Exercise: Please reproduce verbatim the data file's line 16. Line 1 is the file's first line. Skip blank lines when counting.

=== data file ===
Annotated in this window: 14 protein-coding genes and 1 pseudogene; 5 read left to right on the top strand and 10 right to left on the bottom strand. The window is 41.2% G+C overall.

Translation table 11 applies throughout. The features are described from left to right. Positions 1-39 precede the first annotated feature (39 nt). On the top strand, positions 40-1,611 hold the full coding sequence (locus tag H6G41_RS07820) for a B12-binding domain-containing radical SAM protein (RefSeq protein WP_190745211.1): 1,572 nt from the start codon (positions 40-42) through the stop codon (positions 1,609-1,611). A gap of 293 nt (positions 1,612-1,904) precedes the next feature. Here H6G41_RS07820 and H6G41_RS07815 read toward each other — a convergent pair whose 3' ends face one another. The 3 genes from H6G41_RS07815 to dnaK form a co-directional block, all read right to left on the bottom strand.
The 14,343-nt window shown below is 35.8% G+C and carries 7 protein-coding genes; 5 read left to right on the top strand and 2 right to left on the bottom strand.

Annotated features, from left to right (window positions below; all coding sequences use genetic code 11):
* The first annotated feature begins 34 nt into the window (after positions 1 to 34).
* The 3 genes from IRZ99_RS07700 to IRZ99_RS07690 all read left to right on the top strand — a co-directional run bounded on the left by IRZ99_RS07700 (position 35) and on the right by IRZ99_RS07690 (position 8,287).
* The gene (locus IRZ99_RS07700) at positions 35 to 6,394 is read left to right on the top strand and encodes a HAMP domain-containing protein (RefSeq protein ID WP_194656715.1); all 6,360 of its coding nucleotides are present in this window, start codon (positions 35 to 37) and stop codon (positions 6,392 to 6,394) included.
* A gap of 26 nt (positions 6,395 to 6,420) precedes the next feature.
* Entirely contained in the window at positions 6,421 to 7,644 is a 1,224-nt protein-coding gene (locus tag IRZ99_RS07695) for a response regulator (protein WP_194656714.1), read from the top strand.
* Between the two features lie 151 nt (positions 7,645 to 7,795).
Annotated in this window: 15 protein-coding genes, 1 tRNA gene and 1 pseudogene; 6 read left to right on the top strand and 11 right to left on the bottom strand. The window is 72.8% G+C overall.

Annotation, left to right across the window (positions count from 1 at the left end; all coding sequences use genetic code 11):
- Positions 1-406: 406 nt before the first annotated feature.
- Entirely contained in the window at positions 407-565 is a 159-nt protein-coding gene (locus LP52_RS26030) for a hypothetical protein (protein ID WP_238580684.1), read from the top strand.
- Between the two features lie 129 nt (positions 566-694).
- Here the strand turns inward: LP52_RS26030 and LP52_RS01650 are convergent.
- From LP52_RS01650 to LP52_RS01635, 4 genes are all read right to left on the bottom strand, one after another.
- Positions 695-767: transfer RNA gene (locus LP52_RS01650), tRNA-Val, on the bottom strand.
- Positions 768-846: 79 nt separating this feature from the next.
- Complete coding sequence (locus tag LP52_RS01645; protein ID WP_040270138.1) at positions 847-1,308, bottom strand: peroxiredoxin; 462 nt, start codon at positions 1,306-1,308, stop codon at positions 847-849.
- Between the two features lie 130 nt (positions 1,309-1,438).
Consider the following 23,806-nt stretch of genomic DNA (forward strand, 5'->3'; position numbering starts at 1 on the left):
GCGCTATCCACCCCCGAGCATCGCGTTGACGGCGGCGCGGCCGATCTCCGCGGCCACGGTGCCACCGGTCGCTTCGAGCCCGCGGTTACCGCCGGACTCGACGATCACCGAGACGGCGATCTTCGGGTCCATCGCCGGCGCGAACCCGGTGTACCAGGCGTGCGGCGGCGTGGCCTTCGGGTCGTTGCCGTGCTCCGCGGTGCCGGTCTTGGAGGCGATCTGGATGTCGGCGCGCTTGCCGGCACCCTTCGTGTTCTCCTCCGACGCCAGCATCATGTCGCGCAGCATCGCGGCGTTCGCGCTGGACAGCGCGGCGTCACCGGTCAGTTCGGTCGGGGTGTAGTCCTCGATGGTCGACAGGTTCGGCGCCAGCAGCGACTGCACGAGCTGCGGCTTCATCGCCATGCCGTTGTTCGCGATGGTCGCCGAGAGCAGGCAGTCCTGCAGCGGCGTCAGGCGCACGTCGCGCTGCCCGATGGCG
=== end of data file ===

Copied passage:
- Here the strand turns inward: LP52_RS26030 and LP52_RS01650 are convergent.